Construct a performance model for the best-performing variant (hint: it should be very similar to the 1D model you used in Assignment 1, and you can use the same value of tf). Compare your model’s prediction with the previous results for the best-performing variant (these should match - why?) and for when MN is twice as large, and for the both of these for p = 4,12.
In the function omp2dAdvect(), write an advection solver such there is only a single parallel region (over all timesteps), and the parallelization is over a P by Q block distribution. Hint: use the code of omp1dAdvect() minus the directives as a starting point.
For suitable measurements with p=16 and varying P, compare performance. Discuss whether there is any gain from the 2D distribution. Comparing this with the 1D vs 2D case for the MPI version of the solver, and explain any differences with the relative advantages. Comparing with your results in Q1 for the P=1 case, was there any advantage in having a single parallel region?
Find and describe some new optimization that could potentially improve the performance of the OpenMP advection solver. If possible, implement and evaluate this on Raijin. Put your code in ompAdvectExtra(), which is activated by the -x option.
Unless otherwise specified, experimental results for this section should be made on the Jetson system, as described in Prac 5.
Using the code of cudaSerAdvect() and its kernels in serAdvect.cu as a starting point, implement a solver whose field update kernels operate on Gx x Gy thread blocks of size Bx x By to (without restrictions, except you may assume Bx*By ≤ the maximum thread block size). You may choose what, if any, parallelization strategy you apply for the boundary updates (justify this in your report).
In parAdvect.cu, you will need to create new kernel functions, and your outer-level solver calling these must be implemented in cuda2DAdvect(). Hint: to help in debugging, replace the kernels from serAdvect.cu one by one with your own, and do 1D parallelizations first.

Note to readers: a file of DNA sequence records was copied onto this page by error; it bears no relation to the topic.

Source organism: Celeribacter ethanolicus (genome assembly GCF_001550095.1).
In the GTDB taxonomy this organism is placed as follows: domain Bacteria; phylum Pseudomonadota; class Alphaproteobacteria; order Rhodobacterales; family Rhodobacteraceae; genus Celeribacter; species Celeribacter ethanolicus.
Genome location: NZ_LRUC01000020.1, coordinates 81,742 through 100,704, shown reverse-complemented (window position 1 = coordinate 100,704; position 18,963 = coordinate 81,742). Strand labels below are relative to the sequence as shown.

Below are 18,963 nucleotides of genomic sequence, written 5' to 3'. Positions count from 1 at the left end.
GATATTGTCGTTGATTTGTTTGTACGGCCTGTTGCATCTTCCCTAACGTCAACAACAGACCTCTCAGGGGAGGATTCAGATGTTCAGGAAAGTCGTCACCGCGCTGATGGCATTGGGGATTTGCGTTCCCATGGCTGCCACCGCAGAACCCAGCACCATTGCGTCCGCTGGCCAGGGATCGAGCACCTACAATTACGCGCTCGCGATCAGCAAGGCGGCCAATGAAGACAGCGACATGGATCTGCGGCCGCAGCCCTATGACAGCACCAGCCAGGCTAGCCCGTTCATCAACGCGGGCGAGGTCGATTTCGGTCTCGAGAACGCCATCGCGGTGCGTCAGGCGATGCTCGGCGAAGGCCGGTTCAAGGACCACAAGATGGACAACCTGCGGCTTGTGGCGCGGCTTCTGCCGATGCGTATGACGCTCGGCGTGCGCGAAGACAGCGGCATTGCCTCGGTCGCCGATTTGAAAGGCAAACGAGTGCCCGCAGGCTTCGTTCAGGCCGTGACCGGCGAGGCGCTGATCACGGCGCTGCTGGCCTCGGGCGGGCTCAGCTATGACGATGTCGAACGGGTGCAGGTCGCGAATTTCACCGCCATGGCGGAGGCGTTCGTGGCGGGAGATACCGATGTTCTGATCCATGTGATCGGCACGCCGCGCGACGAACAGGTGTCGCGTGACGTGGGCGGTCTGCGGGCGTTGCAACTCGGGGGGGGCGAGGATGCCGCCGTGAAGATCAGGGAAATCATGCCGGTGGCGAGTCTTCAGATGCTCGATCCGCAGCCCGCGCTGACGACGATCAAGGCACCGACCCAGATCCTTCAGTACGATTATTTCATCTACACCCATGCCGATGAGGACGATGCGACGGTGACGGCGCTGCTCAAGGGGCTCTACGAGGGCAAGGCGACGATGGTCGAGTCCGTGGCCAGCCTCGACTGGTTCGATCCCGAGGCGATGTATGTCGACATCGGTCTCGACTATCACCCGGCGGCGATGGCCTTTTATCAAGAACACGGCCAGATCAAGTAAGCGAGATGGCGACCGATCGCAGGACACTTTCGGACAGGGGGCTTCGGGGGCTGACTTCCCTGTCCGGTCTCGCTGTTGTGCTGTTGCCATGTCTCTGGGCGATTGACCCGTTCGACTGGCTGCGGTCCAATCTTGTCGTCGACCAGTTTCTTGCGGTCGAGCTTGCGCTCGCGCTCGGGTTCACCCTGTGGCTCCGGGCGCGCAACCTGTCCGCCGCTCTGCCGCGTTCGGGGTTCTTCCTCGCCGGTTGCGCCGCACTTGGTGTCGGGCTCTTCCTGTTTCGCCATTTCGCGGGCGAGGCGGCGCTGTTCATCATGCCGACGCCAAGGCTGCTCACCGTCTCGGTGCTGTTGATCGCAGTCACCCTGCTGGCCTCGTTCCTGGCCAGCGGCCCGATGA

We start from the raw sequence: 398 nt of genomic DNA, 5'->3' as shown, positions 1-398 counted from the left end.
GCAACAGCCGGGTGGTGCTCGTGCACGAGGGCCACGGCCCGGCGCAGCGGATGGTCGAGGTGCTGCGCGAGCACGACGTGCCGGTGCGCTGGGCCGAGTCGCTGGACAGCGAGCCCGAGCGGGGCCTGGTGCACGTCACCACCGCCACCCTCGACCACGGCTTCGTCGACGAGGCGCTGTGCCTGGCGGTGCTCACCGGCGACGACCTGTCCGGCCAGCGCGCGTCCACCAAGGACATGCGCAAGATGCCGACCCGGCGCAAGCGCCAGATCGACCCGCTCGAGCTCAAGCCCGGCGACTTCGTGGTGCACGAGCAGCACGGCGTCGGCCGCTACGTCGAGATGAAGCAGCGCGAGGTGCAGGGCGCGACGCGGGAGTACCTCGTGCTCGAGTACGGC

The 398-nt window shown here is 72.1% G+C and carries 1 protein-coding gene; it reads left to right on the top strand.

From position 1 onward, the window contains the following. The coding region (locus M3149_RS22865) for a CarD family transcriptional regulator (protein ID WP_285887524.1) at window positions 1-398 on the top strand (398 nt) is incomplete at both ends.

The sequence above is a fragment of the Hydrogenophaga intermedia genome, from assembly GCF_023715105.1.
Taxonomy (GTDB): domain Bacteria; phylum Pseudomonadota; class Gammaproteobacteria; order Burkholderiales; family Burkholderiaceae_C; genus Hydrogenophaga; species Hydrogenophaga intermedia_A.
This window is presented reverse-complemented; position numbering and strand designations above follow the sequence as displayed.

Perform experiments to determine the effects of varying Gx,Gy,Bx,By (given some reasonably sized problem to solve). Report and discuss the optimal combination, including its speedups against the single GPU and host (ARM) cores, and any results of interest (including a comparison of 1 x B vs B x 1 blocks). Also perform suitable experiments to determine the overhead of a kernel invocation, and report your findings.
In cudaOptAdvect(), create an optimized solver and its associated kernels. It should be significantly faster than the previous version. For ideas of what optimizations you might consider, read the paper Optimized Three-Dimensional Stencil Computation on Fermi and Kepler GPUs by Vizitiu et al. In your report, describe your optimization(s) and their rationale. Perform suitable experiments which should demonstrate the efficacy of your approach, and discuss them in your report.
Based on your experiences in this course, comment on the programability (relative ease of designing, implementing and debugging programs) in the three paradigms you have used so far: OpenMP (shared memory), CUDA (streaming device programming) and MPI (distributed memory). Compare this with the speedups obtained.
Port your codes to the Raijin GPUs, and perform some experiments to compare your results with those on Jetson (warning: the batch queues for the GPU nodes are known for their long wait times!). Any code changes should not go in your submitted version of parAdvect.cu; instead, describe these in your report.
Your code must be written using C/OpenMP or Cuda, as appropriate. It should be written with good programming style. It should be well commented, so as to enable the reader (this includes the tutor/marker!) to understand how it works.
In your report, include:
- A disclaimer with your name and student number stating what (if any) contributions from others (not including course staff) are in your submission. Note that significant contributions may require a revision of your final mark, as this is intended to be an individual assignment.
- Your answers to all the questions given above.
- Details of any notable deficiencies, bugs, or issues with your work.
- Any feedback on what you found helpful in doing this work, or what from the course could be improved in helping you to carry out this work.